classic | mobile


SA Instrumentation & Control Buyers' Guide


Letter to the editor
September 2017, News

Dear Sir,

The combination of your editorial the ARC Advisory report and the Gavin Halse column in the July SAI&C, prompted this response.

The situation regarding current and future staffing is intriguing: even with a conventional, 4-20 mA plant, staffing is less than optimal at most of these. How do we know? Delegates at our various courses in topics related to control, often claim that their reason for attending is to ‘fill in some of the gaps’. By the end of almost any of these courses, it is obvious that the ‘gap’ is actually a ravine. Most maintenance staff seem to get by with a mixture of trial-and-error, and memory (last time the fault was X, let’s see if it’s the same again). Much of the problem seems to start at school level, and doesn’t improve from there.

Another part of the problem is that thinking is not taught, and many students appear to learn only how to pass exams, without the understanding that should be a part of their education. Another part is that mental arithmetic is no longer taught, with the result that most people reach for a calculator to convert between milli Amps and Amps (not to mention that they are not sure whether to multiply or divide). This lack often means that measurements are taken without knowing what the expected result should be, and therefore not knowing whether or not the measurement is correct. And this is just at the instrument maintenance level. Now compound this by bringing digital data communication into the mix, and then adding big data, plus Artificial Intelligence.

When it comes to loop control, chemical engineers often make the transition to this discipline quite effectively. This is probably aided by a better operations understanding than the equivalent instrumentation technician or engineer. However, there is a lot more to effective control than understanding the algorithms involved, and a part of this is understanding the interaction between the process and the instruments and, in particular, final control elements. Then there is the question of whose responsibility it is – shouldn’t it lie with the person responsible for instrumentation and control?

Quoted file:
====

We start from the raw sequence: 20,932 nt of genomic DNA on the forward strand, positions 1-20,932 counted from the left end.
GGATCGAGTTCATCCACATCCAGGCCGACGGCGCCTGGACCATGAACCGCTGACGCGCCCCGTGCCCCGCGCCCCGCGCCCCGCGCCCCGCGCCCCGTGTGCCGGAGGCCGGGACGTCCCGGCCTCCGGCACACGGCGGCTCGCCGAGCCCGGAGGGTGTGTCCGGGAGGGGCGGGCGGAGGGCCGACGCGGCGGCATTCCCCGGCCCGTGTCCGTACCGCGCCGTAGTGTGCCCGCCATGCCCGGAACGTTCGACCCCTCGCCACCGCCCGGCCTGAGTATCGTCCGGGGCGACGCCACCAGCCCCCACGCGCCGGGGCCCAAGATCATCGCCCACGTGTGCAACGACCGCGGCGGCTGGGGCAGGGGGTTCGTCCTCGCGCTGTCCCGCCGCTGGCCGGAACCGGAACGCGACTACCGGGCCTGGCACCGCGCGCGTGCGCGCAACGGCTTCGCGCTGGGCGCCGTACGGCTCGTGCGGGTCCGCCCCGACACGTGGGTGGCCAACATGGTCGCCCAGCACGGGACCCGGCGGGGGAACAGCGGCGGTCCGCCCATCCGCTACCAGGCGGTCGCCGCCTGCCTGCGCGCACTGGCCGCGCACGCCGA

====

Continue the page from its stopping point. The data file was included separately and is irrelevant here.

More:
Along the same lines, who should take responsibility for the IT component? Here one could argue that the form the information capture should take (i.e. which is the most relevant and actionable information, and which form the action should take) should be a joint venture between the C&I practitioner, and the person most familiar with the process and how it can be improved. Obviously the lines are blurring here, and perhaps that is a good thing. Someone (I think it was Peter Senge in The Fifth Discipline) pointed out that the most fertile area for improvement is at the overlap, where ideas from different points of view, can interact effectively. So add process, C&I and IT together, and the possibilities for some creative improvement are multiplied. And this is just for continuous (usually chemical) processes.

Now add Industrie 4.0/IIoT into the mix. Unfortunately, politicians have heard this phrase, and obviously don’t appreciate what it implies. Comments like “Industrie 4.0 will save Africa” are being spouted, without realising the Industrie 4.0 sounds the death-knell for unskilled labour, and in Africa, including the RSA, the necessary skills are thin on the ground.

This ties in with what was spoken about above: that a rethink about education and training is urgently needed. Firstly, from the Grades up, people need to be encouraged to think and to argue, as a necessary first step to true learning and understanding. Secondly, they need to comprehend that understanding is underpinned by prior understanding, and that an exam doesn’t signal that a reset button can be pressed on what came before. Thirdly, and perhaps most importantly, it should be impressed on them that learning should become a lifelong habit, fed by curiosity. In our field, one of the givens is change. From an early age, children need to be reminded that education is preparing them for change, and that means ongoing individual and collective growth.

For one, it means that educators must be prepared for this themselves, and create in the learners an excitement and expectation around change and growth. For another, it means that employers must also embrace the expectation of change, and the possibilities for improvement that this brings (which also means that questioning of the status quo must be a given).

In conclusion, Prof Sylvan Blignaut of NMMU, in the 8 June edition of The Star, (talking about the failure of Curriculum 2005), states: “One of the reasons was a lack of alignment between the school curriculum and teacher education in universities and colleges. Another was a lack of capacity and support for teachers whose opinions and feelings about the curriculum were not taken into consideration.” It left many teachers feeling hopeless or inadequate. This can be extended to bosses during their career, who also need a shift in the way they accept questions.